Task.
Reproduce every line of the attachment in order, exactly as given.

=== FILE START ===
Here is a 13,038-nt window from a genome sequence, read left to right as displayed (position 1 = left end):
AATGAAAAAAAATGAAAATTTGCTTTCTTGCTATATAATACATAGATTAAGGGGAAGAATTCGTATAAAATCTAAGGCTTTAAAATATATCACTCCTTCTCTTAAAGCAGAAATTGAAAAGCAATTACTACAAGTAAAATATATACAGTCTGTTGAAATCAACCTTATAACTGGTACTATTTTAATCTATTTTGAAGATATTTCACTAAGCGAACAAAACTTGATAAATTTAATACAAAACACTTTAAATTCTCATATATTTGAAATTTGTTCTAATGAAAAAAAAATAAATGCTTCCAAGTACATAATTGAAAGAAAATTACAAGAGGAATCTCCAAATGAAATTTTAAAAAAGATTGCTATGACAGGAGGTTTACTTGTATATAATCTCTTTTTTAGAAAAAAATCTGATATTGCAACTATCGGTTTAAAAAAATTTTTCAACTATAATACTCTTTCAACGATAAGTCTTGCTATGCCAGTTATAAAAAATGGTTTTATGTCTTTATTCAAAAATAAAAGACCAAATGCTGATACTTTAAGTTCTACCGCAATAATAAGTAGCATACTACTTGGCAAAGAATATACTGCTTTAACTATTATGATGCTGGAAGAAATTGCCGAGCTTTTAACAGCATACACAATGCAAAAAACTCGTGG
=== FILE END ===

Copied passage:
Here is a 13,038-nt window from a genome sequence, read left to right as displayed (position 1 = left end):
AATGAAAAAAAATGAAAATTTGCTTTCTTGCTATATAATACATAGATTAAGGGGAAGAATTCGTATAAAATCTAAGGCTTTAAAATATATCACTCCTTCTCTTAAAGCAGAAATTGAAAAGCAATTACTACAAGTAAAATATATACAGTCTGTTGAAATCAACCTTATAACTGGTACTATTTTAATCTATTTTGAAGATATTTCACTAAGCGAACAAAACTTGATAAATTTAATACAAAACACTTTAAATTCTCATATATTTGAAATTTGTTCTAATGAAAAAAAAATAAATGCTTCCAAGTACATAATTGAAAGAAAATTACAAGAGGAATCTCCAAATGAAATTTTAAAAAAGATTGCTATGACAGGAGGTTTACTTGTATATAATCTCTTTTTTAGAAAAAAATCTGATATTGCAACTATCGGTTTAAAAAAATTTTTCAACTATAATACTCTTTCAACGATAAGTCTTGCTATGCCAGTTATAAAAAATGGTTTTATGTCTTTATTCAAAAATAAAAGACCAAATGCTGATACTTTAAGTTCTACCGCAATAATAAGTAGCATACTACTTGGCAAAGAATATACTGCTTTAACTATTATGATGCTGGAAGAAATTGCCGAGCTTTTAACAGCATACACAATGCAAAAAACTCGTGG